I'm a confirmed Ubuntu fan, but I'd be remiss if I didn't mention the release of Fedora 9 this morning. Fedora is the community-maintained Linux distribution that's the foundation for Red Hat Enterprise Linux (RHEL), the leading commercial version of the open source OS. No surprise, then, that it has a tremendous following.
You can think of Fedora as a testing-ground for RHEL; it's where you can find the latest cutting-edge features before they make their way out to the officially-supported distribution. That means it's really best suited for hobbyists, but it's also a good way to get the jump on the best that Linux has to offer.
The biggest change for this release is the inclusion of KDE 4, the most recent edition of the desktop software that powers Fedora. (Ubuntu, on the other hand, uses the competing Gnome by default.) KDE 4 brings new icons and changes under the hood that should make Fedora run faster and use less memory than earlier versions.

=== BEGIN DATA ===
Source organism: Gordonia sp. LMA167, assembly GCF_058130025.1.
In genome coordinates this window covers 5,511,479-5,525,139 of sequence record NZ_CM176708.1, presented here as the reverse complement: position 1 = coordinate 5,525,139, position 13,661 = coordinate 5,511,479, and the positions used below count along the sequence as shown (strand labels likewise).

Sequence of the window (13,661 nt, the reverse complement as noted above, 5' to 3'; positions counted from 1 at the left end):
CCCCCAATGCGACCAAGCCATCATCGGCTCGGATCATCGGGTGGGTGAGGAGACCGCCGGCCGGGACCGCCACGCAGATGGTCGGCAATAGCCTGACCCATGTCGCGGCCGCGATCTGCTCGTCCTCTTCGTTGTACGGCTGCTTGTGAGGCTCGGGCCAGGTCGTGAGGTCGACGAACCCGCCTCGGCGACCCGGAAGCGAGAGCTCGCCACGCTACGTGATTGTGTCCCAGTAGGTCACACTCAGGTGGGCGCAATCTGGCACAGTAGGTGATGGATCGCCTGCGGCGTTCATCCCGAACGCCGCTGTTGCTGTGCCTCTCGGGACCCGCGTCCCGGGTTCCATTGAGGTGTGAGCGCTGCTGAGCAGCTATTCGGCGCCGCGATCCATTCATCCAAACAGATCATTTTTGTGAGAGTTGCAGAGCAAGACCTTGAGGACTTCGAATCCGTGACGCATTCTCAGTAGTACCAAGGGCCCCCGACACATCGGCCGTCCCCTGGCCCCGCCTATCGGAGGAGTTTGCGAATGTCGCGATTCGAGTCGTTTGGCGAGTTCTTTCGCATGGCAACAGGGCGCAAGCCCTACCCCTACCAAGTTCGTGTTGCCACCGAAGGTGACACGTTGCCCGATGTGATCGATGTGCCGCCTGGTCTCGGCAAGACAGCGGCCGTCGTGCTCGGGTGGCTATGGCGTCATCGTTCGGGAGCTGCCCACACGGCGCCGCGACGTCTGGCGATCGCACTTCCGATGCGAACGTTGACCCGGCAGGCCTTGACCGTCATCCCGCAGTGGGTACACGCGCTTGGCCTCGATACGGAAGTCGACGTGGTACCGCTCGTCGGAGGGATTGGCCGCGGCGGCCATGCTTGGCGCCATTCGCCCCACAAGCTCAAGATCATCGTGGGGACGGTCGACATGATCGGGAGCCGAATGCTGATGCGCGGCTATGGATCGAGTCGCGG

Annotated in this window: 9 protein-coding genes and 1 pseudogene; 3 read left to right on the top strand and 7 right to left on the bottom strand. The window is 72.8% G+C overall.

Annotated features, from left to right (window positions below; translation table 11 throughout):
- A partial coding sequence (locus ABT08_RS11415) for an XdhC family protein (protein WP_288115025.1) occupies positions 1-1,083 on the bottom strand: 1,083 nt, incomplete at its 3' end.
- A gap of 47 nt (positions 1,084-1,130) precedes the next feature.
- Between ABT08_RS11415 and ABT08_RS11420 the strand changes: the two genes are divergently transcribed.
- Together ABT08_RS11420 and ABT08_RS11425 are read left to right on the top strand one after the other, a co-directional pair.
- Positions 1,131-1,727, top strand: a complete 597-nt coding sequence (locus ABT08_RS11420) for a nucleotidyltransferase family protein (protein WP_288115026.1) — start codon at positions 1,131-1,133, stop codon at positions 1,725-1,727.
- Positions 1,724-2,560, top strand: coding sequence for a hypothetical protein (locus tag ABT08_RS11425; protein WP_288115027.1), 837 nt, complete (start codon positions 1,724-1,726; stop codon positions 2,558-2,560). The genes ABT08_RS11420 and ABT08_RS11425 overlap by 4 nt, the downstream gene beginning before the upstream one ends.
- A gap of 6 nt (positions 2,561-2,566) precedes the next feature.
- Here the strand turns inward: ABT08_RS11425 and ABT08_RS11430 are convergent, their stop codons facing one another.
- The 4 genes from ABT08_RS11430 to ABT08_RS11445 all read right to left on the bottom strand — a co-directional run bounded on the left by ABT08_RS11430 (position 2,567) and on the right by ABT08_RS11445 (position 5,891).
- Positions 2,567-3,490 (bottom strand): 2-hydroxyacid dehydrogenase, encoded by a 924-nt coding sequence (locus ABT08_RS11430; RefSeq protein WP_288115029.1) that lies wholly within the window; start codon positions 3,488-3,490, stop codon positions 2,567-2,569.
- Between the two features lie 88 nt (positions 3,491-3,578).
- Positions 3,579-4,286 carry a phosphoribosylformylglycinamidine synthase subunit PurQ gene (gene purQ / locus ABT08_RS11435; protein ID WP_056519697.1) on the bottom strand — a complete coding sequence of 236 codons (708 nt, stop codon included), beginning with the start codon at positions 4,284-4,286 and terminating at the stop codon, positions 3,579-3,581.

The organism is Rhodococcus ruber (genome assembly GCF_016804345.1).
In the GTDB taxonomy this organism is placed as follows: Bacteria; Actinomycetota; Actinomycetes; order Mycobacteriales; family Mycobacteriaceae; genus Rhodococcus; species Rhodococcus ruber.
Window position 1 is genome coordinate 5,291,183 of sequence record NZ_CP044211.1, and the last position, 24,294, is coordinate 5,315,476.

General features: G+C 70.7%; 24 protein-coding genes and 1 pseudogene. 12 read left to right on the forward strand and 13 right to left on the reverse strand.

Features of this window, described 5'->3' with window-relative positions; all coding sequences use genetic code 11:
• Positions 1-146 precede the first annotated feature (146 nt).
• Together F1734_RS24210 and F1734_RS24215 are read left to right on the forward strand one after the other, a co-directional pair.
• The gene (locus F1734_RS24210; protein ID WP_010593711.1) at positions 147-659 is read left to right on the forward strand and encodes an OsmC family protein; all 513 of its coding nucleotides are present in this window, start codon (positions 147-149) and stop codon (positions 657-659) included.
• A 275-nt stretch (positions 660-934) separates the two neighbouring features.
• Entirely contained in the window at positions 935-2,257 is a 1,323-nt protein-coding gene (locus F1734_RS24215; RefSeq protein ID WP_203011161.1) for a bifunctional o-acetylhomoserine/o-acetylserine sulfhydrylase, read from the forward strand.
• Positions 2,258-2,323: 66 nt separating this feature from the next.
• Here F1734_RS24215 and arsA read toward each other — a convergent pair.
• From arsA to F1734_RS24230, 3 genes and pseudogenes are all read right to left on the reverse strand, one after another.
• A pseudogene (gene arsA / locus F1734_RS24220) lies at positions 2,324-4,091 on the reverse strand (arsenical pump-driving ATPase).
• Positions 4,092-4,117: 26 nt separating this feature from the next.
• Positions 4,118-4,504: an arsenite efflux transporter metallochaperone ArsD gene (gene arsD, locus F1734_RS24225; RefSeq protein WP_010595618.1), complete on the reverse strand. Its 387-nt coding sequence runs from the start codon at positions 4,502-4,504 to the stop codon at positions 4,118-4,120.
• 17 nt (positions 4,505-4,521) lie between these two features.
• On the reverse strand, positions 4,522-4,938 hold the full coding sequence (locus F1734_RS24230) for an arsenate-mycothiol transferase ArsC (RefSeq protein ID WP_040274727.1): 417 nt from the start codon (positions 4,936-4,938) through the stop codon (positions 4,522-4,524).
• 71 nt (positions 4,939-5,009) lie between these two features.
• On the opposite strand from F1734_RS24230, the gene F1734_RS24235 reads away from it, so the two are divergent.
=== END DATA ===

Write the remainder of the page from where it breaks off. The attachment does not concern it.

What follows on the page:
Fedora also now joins Ubuntu in shipping Firefox 3, which is still currently in beta -- so be prepared for some plug-in difficulties until third-party developers get their add-ons up to speed.
Other changes include support for the new ext4 filesystem, the ability to resize Linux and Windows partitions at install time, built-in support for encrypted filesystems, and improvements to how Fedora handles Xen virtual machines -- not to mention the usual host of bugfixes. For a visual tour of the new release, check out the official slideshows.
You can download Fedora 9 from one of the official servers now. Torrent files are available in addition to the regular disc images; or -- in another change for this release -- you can use Jigdo, a distribution system that helps speed up large downloads by breaking them into smaller chunks (somewhat like BitTorrent).